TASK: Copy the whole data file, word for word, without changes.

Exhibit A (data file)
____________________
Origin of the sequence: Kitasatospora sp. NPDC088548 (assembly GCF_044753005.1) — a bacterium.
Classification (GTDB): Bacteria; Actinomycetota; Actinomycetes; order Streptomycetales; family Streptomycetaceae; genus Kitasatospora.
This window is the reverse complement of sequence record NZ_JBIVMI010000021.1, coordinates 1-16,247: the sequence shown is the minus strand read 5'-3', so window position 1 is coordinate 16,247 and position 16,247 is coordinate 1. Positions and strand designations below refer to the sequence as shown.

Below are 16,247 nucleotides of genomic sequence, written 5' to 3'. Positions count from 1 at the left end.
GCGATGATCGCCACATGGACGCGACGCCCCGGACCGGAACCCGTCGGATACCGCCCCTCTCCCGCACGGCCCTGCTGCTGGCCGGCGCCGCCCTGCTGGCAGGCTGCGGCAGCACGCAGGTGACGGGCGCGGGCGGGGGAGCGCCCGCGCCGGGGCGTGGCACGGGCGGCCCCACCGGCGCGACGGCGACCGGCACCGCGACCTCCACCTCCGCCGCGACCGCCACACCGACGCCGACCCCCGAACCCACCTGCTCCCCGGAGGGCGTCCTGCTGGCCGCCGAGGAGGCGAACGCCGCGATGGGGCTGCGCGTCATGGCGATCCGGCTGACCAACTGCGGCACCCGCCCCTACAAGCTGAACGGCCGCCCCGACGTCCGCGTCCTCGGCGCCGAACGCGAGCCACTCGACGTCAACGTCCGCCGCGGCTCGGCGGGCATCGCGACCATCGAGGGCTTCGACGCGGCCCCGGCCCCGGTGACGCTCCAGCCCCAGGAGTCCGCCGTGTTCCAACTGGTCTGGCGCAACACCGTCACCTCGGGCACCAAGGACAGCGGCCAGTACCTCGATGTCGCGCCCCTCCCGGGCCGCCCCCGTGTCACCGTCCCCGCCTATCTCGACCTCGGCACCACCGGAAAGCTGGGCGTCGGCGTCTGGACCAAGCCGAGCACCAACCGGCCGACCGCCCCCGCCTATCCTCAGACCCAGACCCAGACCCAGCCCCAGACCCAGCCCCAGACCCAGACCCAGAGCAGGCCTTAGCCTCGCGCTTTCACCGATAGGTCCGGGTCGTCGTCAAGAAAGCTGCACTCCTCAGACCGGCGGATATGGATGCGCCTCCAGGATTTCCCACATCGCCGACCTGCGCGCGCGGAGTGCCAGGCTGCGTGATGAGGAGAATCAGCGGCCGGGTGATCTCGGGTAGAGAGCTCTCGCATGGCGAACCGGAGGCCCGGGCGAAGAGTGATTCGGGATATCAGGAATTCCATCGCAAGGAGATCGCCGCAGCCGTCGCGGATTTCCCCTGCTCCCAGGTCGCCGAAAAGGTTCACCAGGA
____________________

Origin of the sequence: Kitasatospora sp. NPDC088548 (assembly GCF_044753005.1) — a bacterium.
Classification (GTDB): Bacteria; Actinomycetota; Actinomycetes; order Streptomycetales; family Streptomycetaceae; genus Kitasatospora.
This window is the reverse complement of sequence record NZ_JBIVMI010000021.1, coordinates 1-16,247: the sequence shown is the minus strand read 5'-3', so window position 1 is coordinate 16,247 and position 16,247 is coordinate 1. Positions and strand designations below refer to the sequence as shown.

Below are 16,247 nucleotides of genomic sequence, written 5' to 3'. Positions count from 1 at the left end.
GCGATGATCGCCACATGGACGCGACGCCCCGGACCGGAACCCGTCGGATACCGCCCCTCTCCCGCACGGCCCTGCTGCTGGCCGGCGCCGCCCTGCTGGCAGGCTGCGGCAGCACGCAGGTGACGGGCGCGGGCGGGGGAGCGCCCGCGCCGGGGCGTGGCACGGGCGGCCCCACCGGCGCGACGGCGACCGGCACCGCGACCTCCACCTCCGCCGCGACCGCCACACCGACGCCGACCCCCGAACCCACCTGCTCCCCGGAGGGCGTCCTGCTGGCCGCCGAGGAGGCGAACGCCGCGATGGGGCTGCGCGTCATGGCGATCCGGCTGACCAACTGCGGCACCCGCCCCTACAAGCTGAACGGCCGCCCCGACGTCCGCGTCCTCGGCGCCGAACGCGAGCCACTCGACGTCAACGTCCGCCGCGGCTCGGCGGGCATCGCGACCATCGAGGGCTTCGACGCGGCCCCGGCCCCGGTGACGCTCCAGCCCCAGGAGTCCGCCGTGTTCCAACTGGTCTGGCGCAACACCGTCACCTCGGGCACCAAGGACAGCGGCCAGTACCTCGATGTCGCGCCCCTCCCGGGCCGCCCCCGTGTCACCGTCCCCGCCTATCTCGACCTCGGCACCACCGGAAAGCTGGGCGTCGGCGTCTGGACCAAGCCGAGCACCAACCGGCCGACCGCCCCCGCCTATCCTCAGACCCAGACCCAGACCCAGCCCCAGACCCAGCCCCAGACCCAGACCCAGAGCAGGCCTTAGCCTCGCGCTTTCACCGATAGGTCCGGGTCGTCGTCAAGAAAGCTGCACTCCTCAGACCGGCGGATATGGATGCGCCTCCAGGATTTCCCACATCGCCGACCTGCGCGCGCGGAGTGCCAGGCTGCGTGATGAGGAGAATCAGCGGCCGGGTGATCTCGGGTAGAGAGCTCTCGCATGGCGAACCGGAGGCCCGGGCGAAGAGTGATTCGGGATATCAGGAATTCCATCGCAAGGAGATCGCCGCAGCCGTCGCGGATTTCCCCTGCTCCCAGGTCGCCGAAAAGGTTCACCAGGA